By Russell Berman - 10/01/13 02:45 PM EDT
Congress missed a midnight deadline to avert a shutdown of the federal government, as the Republican-led House and the Democratic-led Senate battled through the night on legislation to keep the lights on.
National parks and museums were shuttered Tuesday morning, and hundreds of thousands of federal employees remained home on furlough with no financing in place at the start of a new fiscal year.
“Unfortunately, we do not have a clear indication that Congress will act in time for the president to sign a continuing resolution before the end of the day tomorrow, October 1, 2013,” the memo said. “Therefore, agencies should now execute plans for an orderly shutdown due to the absence of appropriations.”
Senate Democrats on Tuesday rejected negotiating with the House on government funding, leaving no clear path for ending the federal shutdown that began overnight.
The Senate voted 54-46 to table a House request for a conference committee on a continuing resolution (CR), marking the third time that Democrats have voted down legislation from the lower chamber since Monday.
"The government is closed," Senate Majority Leader Harry ReidHarry ReidSuper-PAC targets Portman on trade Dem leader urges compromise on FCC set-top box plan Senate Dems introduce Iran sanctions extension MORE (D-Nev.) said. "All over America federal employees are getting furloughs this morning … because of the irrationality that is going on in the other side of the Capitol."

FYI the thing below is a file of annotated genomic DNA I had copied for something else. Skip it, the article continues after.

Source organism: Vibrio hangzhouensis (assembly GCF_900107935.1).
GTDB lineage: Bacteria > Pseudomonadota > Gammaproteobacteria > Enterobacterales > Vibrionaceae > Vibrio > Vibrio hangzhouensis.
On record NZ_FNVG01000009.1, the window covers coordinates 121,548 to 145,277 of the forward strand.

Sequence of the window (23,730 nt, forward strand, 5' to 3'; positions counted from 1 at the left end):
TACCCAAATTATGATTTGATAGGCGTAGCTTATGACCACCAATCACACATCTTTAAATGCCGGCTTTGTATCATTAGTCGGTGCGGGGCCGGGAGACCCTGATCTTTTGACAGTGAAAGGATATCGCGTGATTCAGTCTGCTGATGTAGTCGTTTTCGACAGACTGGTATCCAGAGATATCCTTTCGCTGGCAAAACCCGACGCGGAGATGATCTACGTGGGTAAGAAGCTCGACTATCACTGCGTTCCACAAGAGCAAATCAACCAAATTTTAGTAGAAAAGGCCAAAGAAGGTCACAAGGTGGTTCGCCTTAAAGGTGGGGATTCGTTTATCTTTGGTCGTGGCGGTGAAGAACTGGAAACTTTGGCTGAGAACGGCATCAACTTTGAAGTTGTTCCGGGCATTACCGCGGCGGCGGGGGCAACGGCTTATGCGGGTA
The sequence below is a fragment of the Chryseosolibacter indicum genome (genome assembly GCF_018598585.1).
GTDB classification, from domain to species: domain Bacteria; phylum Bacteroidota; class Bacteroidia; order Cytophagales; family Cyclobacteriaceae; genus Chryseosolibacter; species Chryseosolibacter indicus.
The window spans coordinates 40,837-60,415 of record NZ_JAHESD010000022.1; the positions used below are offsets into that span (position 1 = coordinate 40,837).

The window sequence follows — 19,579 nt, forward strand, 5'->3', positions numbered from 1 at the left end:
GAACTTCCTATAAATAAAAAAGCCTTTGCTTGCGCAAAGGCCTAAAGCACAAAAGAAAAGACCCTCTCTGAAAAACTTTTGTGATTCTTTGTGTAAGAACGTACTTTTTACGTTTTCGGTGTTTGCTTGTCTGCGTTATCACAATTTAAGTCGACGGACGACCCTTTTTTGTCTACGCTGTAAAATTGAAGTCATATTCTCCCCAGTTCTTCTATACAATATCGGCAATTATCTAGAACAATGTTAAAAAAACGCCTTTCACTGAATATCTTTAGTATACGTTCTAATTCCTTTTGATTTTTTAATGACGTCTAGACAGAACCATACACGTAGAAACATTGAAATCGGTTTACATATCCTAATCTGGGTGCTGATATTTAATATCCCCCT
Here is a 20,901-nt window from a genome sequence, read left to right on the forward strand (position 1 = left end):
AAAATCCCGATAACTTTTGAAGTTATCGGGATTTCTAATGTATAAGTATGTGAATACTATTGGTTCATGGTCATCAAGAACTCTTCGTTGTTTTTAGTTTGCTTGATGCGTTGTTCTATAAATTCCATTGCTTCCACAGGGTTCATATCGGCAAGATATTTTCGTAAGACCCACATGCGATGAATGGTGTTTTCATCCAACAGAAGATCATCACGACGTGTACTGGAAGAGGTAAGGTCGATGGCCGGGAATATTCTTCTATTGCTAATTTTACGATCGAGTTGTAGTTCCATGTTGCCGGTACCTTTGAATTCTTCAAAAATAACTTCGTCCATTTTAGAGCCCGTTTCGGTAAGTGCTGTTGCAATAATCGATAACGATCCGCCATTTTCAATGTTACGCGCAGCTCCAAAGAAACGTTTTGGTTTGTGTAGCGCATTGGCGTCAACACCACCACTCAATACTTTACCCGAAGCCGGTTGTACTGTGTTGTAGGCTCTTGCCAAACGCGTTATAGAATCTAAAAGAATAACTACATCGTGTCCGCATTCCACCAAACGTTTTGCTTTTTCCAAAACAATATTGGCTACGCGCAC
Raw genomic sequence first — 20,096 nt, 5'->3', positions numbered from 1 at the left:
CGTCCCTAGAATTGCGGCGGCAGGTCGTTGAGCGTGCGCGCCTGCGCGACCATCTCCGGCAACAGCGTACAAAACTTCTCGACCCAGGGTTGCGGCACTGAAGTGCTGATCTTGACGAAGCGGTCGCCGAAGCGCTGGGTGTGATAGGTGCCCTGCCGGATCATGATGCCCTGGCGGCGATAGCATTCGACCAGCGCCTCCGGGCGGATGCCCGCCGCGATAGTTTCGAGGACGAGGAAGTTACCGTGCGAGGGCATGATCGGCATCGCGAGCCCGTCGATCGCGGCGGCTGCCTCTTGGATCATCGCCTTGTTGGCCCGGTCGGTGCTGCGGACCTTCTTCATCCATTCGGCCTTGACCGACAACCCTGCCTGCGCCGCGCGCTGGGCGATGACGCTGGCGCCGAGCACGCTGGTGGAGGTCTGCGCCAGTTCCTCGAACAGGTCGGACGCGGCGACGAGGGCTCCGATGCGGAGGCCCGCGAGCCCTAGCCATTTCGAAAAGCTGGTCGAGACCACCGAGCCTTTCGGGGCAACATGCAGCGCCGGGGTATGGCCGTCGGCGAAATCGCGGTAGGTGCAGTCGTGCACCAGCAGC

Less than two hours before the deadline, House GOP leaders moved to set up a House-Senate conference committee, acknowledging that the two chambers had been unable to resolve their differences.
Debate on the motion had not ended when the clock struck midnight, and Reid said Democrats would not agree to a formal conference until the House passed its continuing resolution.
“The Senate has continued to reject our offers, but under the Constitution there’s a way to resolve this process, and that’s to go to conference and talk through your differences,” he continued, “and I would hope that the Senate would accept our offer to go to conference and discuss this so that we can resolve this for the American people.”
The House approved the conference committee at about 1:30 a.m. and in a brief appearance before reporters after the final House vote, Speaker John BoehnerJohn BoehnerConservative allies on opposite sides in GOP primary fight Clinton maps out first 100 days The Hill's 12:30 Report MORE (R-Ohio) made no reference to the government shutdown.
“The House has made its position known very clearly,” he said. “We believe that we should fund the government and we think there ought to be basic fairness for all Americans under ObamaCare.
Earlier on Monday, last-minute efforts to resolve the stalemate failed, as the Senate rejected multiple attempts by House Republicans to dismantle Obama’s signature healthcare law as a condition of funding the government.
Obama and Democratic congressional leaders demanded that BoehnerJohn BoehnerConservative allies on opposite sides in GOP primary fight Clinton maps out first 100 days The Hill's 12:30 Report MORE allow a vote on a straightforward Senate bill to fund the government through Nov. 15. Under pressure from conservatives insisting he draw a hard line, Boehner refused.
Before that, the Senate rejected a House amendment delaying the entire healthcare law for a year, Boehner pushed through a second series of amendments to delay only the individual mandate and scrap subsidies in the law for members of Congress, their staff and political appointees.